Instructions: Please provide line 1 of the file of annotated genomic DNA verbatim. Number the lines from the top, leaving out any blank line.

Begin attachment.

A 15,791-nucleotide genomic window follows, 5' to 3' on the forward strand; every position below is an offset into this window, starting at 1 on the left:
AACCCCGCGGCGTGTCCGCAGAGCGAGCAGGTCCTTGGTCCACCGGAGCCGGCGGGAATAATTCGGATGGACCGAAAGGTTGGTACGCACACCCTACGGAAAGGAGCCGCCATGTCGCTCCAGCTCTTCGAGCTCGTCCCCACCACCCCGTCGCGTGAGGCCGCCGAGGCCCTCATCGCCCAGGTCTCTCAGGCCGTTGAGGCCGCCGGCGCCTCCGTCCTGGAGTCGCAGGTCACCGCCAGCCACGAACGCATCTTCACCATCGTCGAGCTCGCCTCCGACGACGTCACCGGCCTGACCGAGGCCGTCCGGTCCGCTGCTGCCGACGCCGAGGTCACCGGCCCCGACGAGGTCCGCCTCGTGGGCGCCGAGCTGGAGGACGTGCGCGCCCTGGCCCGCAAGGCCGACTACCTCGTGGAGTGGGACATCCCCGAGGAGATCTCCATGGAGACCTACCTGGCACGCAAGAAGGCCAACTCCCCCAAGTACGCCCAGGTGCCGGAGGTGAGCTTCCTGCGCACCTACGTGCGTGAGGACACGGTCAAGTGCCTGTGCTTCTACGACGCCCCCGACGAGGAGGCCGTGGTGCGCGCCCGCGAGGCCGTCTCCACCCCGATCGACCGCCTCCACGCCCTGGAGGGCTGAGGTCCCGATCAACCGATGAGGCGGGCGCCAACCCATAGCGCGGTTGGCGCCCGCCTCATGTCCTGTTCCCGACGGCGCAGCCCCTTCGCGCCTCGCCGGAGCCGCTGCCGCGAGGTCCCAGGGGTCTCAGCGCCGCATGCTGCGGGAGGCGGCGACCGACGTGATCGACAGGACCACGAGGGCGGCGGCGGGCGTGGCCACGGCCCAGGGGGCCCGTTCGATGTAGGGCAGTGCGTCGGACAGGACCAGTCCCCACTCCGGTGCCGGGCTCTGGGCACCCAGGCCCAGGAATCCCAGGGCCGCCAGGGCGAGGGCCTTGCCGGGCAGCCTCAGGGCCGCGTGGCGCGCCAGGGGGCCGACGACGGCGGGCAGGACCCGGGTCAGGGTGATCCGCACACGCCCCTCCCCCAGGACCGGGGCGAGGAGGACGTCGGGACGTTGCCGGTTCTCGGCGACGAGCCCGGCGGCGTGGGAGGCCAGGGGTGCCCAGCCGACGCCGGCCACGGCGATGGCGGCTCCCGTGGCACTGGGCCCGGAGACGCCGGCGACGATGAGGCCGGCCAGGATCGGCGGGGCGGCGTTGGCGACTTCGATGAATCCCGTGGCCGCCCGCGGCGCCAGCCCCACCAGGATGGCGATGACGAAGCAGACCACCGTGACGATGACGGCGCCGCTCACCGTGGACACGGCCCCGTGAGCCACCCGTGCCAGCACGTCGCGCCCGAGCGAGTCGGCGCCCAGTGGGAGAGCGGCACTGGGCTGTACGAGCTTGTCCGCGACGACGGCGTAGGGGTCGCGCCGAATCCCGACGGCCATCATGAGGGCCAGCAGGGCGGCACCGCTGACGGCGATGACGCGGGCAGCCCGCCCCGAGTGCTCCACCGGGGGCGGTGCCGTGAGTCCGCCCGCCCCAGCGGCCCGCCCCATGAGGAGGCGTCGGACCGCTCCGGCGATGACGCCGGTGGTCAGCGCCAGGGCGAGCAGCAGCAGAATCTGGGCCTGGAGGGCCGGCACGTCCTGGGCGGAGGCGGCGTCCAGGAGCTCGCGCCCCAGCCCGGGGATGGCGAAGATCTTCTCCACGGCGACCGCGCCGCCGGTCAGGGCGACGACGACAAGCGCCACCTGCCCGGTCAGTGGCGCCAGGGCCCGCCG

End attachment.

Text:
A 15,791-nucleotide genomic window follows, 5' to 3' on the forward strand; every position below is an offset into this window, starting at 1 on the left: